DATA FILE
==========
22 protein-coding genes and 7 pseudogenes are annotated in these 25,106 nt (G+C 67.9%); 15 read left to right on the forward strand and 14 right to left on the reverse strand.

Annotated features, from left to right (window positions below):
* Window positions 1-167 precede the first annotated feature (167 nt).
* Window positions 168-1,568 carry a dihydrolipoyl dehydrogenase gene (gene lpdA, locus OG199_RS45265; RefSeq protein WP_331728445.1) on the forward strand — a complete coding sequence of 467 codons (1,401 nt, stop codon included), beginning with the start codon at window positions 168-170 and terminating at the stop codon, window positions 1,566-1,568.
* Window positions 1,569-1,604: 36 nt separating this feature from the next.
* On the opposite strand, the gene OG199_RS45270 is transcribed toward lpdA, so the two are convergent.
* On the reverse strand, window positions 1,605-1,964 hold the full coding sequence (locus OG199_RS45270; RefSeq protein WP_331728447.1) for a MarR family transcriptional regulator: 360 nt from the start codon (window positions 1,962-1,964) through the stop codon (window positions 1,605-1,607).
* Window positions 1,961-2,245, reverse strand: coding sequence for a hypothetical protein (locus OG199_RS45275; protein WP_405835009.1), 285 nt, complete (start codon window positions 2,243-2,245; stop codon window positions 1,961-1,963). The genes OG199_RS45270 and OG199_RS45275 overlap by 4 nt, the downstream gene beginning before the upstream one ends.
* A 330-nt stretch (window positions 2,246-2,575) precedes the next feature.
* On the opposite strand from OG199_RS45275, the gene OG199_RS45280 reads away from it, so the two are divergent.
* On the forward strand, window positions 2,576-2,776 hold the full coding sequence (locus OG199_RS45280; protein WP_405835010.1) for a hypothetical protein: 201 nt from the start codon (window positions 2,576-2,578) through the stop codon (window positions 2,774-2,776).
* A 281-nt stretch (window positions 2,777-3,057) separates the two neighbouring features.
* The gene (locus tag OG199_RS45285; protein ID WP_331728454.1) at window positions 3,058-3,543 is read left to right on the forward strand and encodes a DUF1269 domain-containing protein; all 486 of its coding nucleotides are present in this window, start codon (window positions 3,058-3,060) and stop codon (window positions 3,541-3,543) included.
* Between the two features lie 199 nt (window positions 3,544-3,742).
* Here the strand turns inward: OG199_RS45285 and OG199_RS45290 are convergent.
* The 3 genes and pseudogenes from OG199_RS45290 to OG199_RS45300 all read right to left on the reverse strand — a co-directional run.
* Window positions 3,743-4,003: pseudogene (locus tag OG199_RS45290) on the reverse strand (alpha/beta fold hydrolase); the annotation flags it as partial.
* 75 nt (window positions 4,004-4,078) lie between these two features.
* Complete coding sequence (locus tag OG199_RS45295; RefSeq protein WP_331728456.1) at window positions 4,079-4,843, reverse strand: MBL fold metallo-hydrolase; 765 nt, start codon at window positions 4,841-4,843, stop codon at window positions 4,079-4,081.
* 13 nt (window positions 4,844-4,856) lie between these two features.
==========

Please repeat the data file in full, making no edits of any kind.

22 protein-coding genes and 7 pseudogenes are annotated in these 25,106 nt (G+C 67.9%); 15 read left to right on the forward strand and 14 right to left on the reverse strand.

Annotated features, from left to right (window positions below):
* Window positions 1-167 precede the first annotated feature (167 nt).
* Window positions 168-1,568 carry a dihydrolipoyl dehydrogenase gene (gene lpdA, locus OG199_RS45265; RefSeq protein WP_331728445.1) on the forward strand — a complete coding sequence of 467 codons (1,401 nt, stop codon included), beginning with the start codon at window positions 168-170 and terminating at the stop codon, window positions 1,566-1,568.
* Window positions 1,569-1,604: 36 nt separating this feature from the next.
* On the opposite strand, the gene OG199_RS45270 is transcribed toward lpdA, so the two are convergent.
* On the reverse strand, window positions 1,605-1,964 hold the full coding sequence (locus OG199_RS45270; RefSeq protein WP_331728447.1) for a MarR family transcriptional regulator: 360 nt from the start codon (window positions 1,962-1,964) through the stop codon (window positions 1,605-1,607).
* Window positions 1,961-2,245, reverse strand: coding sequence for a hypothetical protein (locus OG199_RS45275; protein WP_405835009.1), 285 nt, complete (start codon window positions 2,243-2,245; stop codon window positions 1,961-1,963). The genes OG199_RS45270 and OG199_RS45275 overlap by 4 nt, the downstream gene beginning before the upstream one ends.
* A 330-nt stretch (window positions 2,246-2,575) precedes the next feature.
* On the opposite strand from OG199_RS45275, the gene OG199_RS45280 reads away from it, so the two are divergent.
* On the forward strand, window positions 2,576-2,776 hold the full coding sequence (locus OG199_RS45280; protein WP_405835010.1) for a hypothetical protein: 201 nt from the start codon (window positions 2,576-2,578) through the stop codon (window positions 2,774-2,776).
* A 281-nt stretch (window positions 2,777-3,057) separates the two neighbouring features.
* The gene (locus tag OG199_RS45285; protein ID WP_331728454.1) at window positions 3,058-3,543 is read left to right on the forward strand and encodes a DUF1269 domain-containing protein; all 486 of its coding nucleotides are present in this window, start codon (window positions 3,058-3,060) and stop codon (window positions 3,541-3,543) included.
* Between the two features lie 199 nt (window positions 3,544-3,742).
* Here the strand turns inward: OG199_RS45285 and OG199_RS45290 are convergent.
* The 3 genes and pseudogenes from OG199_RS45290 to OG199_RS45300 all read right to left on the reverse strand — a co-directional run.
* Window positions 3,743-4,003: pseudogene (locus tag OG199_RS45290) on the reverse strand (alpha/beta fold hydrolase); the annotation flags it as partial.
* 75 nt (window positions 4,004-4,078) lie between these two features.
* Complete coding sequence (locus tag OG199_RS45295; RefSeq protein WP_331728456.1) at window positions 4,079-4,843, reverse strand: MBL fold metallo-hydrolase; 765 nt, start codon at window positions 4,841-4,843, stop codon at window positions 4,079-4,081.
* 13 nt (window positions 4,844-4,856) lie between these two features.